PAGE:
The idea was ultimately to destroy my ego and let whatever divine spark I thought we all had within us shine through me—and ideally bring with it a host of psychic powers that I could use to seduce women with. For, despite my insistence during this time on taking cold showers, fasting for three days at a time, and sleeping on the hard floor—all attempts to kill the ego’s desires for carnal indulgences—I still dry humped my girlfriend senseless and occasionally drank vodka right out of the bottle.
By 17, enlightenment had still not come. I blamed it all on the distractions of living in Cairo with my family. I had given up on Islam as an organized religion by then, and while I was still experimenting with a philosophic cocktail of New Age, Sufi hedonism, I wanted something more concrete.
So when I went to university abroad, I majored in philosophy and psychology and minored in religious studies. There, living alone in a tiny studio, I attempted to redouble my ascetic and meditative efforts. However, by my second year of study, everything I had believed in had pretty much fallen apart.
I came to the conclusion that if there was such a thing as attaining “enlightenment”, it was to acknowledge that no amount of fine tuning your intuitive faculties would ever lead to uncovering the “Truth”. Firstly, studying the history of religions made it all too clear just how utterly man-made they all were. Secondly, studying philosophy destroyed a lot of presumptions I had about what constituted “an argument”, and hence, with it, a lot of the “arguments” that were behind my beliefs.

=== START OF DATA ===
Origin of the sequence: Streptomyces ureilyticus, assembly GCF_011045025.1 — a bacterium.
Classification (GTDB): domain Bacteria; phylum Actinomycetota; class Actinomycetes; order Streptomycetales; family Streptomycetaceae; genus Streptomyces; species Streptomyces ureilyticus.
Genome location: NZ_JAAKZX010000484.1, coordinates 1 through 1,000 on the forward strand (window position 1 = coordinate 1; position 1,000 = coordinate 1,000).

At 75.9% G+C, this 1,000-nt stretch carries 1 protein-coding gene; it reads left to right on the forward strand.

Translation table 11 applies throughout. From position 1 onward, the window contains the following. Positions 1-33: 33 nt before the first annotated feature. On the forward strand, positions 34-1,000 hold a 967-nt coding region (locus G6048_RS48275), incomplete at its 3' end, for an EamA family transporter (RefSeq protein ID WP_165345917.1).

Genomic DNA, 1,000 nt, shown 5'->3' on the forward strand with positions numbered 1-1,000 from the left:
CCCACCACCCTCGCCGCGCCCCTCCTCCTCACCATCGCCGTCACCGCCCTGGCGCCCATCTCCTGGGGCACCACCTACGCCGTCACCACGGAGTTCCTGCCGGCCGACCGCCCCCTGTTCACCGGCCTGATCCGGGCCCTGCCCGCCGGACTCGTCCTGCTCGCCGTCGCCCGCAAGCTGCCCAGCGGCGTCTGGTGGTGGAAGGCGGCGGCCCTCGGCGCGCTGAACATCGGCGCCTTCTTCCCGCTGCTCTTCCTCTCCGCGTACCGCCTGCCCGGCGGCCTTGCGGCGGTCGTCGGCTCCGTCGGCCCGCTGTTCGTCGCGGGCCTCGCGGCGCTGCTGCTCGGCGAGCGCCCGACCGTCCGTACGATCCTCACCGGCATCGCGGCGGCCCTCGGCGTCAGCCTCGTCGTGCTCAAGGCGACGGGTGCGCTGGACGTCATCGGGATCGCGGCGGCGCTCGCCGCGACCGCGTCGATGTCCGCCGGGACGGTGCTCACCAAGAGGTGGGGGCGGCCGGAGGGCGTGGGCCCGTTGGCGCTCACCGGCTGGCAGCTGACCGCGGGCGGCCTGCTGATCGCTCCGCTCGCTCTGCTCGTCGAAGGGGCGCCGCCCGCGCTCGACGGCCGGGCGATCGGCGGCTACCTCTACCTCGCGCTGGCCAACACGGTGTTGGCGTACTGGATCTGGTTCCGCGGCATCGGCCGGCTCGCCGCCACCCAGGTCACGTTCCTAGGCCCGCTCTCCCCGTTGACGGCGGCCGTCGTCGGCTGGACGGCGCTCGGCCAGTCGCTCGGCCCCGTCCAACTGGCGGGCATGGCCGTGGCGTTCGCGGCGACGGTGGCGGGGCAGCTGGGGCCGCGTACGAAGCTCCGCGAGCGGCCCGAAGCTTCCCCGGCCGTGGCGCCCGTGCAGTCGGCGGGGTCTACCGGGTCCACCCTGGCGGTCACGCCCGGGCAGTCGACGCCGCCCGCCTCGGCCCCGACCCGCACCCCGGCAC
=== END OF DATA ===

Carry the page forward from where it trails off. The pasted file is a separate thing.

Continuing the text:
Thirdly, and perhaps most importantly, studying psychology made me understand how the deeply ingrained biases that we evolved to have—the ones that colour our understanding of the world and work through all the cognitive dissonance to try and “confirm” those opinions and beliefs that give us comfort—meant that some mechanism other than the intuitive mind had to be used to uncover how reality works.
That mechanism, it had become painfully obvious, was skepticism. Its continuously self-correcting offspring, science, was the tool I had been looking for all along.
This isn’t to say that my studies killed my interest in the spiritual. I have no doubt that meditation and the peak experiences that it can elicit are remarkably special tools that we may use to better understand ourselves and perhaps the nature of consciousness. But whatever the contents of these experiences, they could never lead to any understanding about what reality actually is or how it works: no amount of time spent meditating in a cave will make you a physicist or a neuroscientist. No amount of time spent focusing on the breath will ever uncover the fact that we evolved from other animals and live on a planet that revolves around a star that is among billions of others in this galaxy.
By the time I finished my studies and returned to Egypt, I felt like I had completely unshackled myself from my previous beliefs, and I began to revisit the books behind religions—this time in a more analytical way.
I did not like what I saw. There was tyranny in there, and it was being orchestrated by a very unpleasant character that millions believed in–one that promised to use hell fire to torture people as punishment, while using oppression to exert power (read my other post). Yet torture and oppression were precisely the things that Egyptians were, at the time, gearing up to stop the ruling regime from administering.
This seemed to present a contradiction: why bother establishing a non-tyrannical government if you implicitly already accept tyranny from the governor of the universe? So I wrote a book that, in part, deals with this issue.